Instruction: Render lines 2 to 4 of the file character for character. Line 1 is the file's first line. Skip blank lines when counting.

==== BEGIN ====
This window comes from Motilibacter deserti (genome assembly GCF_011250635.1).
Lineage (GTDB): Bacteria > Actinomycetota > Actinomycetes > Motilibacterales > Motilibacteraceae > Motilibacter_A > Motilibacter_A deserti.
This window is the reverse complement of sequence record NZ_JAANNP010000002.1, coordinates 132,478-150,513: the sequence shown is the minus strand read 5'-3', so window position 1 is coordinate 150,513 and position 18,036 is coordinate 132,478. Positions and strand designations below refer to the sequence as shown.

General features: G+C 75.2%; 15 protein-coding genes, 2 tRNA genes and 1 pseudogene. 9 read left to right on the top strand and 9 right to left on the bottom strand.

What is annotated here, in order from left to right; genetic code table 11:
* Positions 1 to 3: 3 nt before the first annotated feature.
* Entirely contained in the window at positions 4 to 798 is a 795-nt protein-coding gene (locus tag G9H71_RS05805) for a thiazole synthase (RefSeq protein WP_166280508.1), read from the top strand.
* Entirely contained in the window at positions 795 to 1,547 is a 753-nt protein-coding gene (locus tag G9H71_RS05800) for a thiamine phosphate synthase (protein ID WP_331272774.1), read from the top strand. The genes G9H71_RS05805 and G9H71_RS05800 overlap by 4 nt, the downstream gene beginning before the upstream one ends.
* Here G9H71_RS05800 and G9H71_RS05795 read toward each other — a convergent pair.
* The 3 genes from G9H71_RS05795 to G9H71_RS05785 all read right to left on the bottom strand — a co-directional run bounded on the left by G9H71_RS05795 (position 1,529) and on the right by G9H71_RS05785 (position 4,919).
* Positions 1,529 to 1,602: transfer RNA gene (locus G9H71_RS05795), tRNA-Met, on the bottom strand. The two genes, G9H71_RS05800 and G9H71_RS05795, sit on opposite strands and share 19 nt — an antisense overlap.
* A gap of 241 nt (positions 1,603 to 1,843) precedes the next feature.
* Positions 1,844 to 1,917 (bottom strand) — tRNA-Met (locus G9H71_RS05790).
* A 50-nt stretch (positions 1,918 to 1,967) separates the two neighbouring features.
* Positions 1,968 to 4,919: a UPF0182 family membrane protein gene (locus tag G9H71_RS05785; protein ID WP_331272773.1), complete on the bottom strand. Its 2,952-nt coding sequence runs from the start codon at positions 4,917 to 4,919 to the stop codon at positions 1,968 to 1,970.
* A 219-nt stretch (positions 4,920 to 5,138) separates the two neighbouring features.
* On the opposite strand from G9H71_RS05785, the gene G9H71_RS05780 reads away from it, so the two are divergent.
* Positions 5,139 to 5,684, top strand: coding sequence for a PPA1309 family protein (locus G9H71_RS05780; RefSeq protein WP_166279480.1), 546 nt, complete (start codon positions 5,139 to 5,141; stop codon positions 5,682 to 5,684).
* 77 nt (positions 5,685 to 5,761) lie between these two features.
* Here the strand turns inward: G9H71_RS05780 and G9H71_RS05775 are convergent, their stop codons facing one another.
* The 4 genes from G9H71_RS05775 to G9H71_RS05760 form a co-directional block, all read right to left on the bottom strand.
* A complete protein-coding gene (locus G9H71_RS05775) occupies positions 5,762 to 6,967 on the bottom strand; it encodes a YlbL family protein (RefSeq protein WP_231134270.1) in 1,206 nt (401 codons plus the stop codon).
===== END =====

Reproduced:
Lineage (GTDB): Bacteria > Actinomycetota > Actinomycetes > Motilibacterales > Motilibacteraceae > Motilibacter_A > Motilibacter_A deserti.
This window is the reverse complement of sequence record NZ_JAANNP010000002.1, coordinates 132,478-150,513: the sequence shown is the minus strand read 5'-3', so window position 1 is coordinate 150,513 and position 18,036 is coordinate 132,478. Positions and strand designations below refer to the sequence as shown.

General features: G+C 75.2%; 15 protein-coding genes, 2 tRNA genes and 1 pseudogene. 9 read left to right on the top strand and 9 right to left on the bottom strand.